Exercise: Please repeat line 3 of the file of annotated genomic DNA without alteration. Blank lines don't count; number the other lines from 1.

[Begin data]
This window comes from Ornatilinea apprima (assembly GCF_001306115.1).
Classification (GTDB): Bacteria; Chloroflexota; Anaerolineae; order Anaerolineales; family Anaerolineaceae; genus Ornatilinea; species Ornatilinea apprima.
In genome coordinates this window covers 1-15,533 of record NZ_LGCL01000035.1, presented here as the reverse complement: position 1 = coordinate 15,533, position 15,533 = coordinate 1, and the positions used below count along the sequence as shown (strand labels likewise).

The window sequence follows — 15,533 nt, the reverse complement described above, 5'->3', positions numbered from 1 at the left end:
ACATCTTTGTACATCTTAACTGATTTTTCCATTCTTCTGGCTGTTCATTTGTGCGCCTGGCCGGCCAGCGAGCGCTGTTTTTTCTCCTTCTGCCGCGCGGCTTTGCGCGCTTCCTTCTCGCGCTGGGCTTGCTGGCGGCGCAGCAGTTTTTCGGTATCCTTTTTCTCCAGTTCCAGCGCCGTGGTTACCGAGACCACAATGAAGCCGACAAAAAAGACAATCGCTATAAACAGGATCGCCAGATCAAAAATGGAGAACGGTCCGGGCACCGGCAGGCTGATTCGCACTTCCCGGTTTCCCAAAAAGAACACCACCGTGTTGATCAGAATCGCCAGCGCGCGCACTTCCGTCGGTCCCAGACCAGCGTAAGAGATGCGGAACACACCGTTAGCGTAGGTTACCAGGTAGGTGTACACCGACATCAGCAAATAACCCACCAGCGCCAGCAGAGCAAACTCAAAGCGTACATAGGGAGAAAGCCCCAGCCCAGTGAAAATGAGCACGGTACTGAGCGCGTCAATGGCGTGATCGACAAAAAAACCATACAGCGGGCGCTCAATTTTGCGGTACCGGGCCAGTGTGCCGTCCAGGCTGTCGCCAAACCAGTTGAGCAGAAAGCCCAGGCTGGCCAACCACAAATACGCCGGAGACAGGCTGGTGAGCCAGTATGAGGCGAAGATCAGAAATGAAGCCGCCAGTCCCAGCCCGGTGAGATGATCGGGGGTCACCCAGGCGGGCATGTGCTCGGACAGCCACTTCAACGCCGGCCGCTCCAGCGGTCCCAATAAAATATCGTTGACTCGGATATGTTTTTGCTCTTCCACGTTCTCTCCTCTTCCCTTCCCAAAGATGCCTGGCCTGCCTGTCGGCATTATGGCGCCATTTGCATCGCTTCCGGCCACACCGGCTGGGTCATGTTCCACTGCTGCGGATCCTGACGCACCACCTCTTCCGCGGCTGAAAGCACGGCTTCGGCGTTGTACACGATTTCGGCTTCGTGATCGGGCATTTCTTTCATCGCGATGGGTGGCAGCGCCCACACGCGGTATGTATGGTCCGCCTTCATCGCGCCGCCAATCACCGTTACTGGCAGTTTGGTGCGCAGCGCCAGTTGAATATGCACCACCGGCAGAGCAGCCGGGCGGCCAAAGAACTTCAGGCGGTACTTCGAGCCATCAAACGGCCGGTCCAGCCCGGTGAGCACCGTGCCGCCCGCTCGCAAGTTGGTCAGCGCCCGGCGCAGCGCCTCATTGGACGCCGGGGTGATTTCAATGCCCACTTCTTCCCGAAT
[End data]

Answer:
In genome coordinates this window covers 1-15,533 of record NZ_LGCL01000035.1, presented here as the reverse complement: position 1 = coordinate 15,533, position 15,533 = coordinate 1, and the positions used below count along the sequence as shown (strand labels likewise).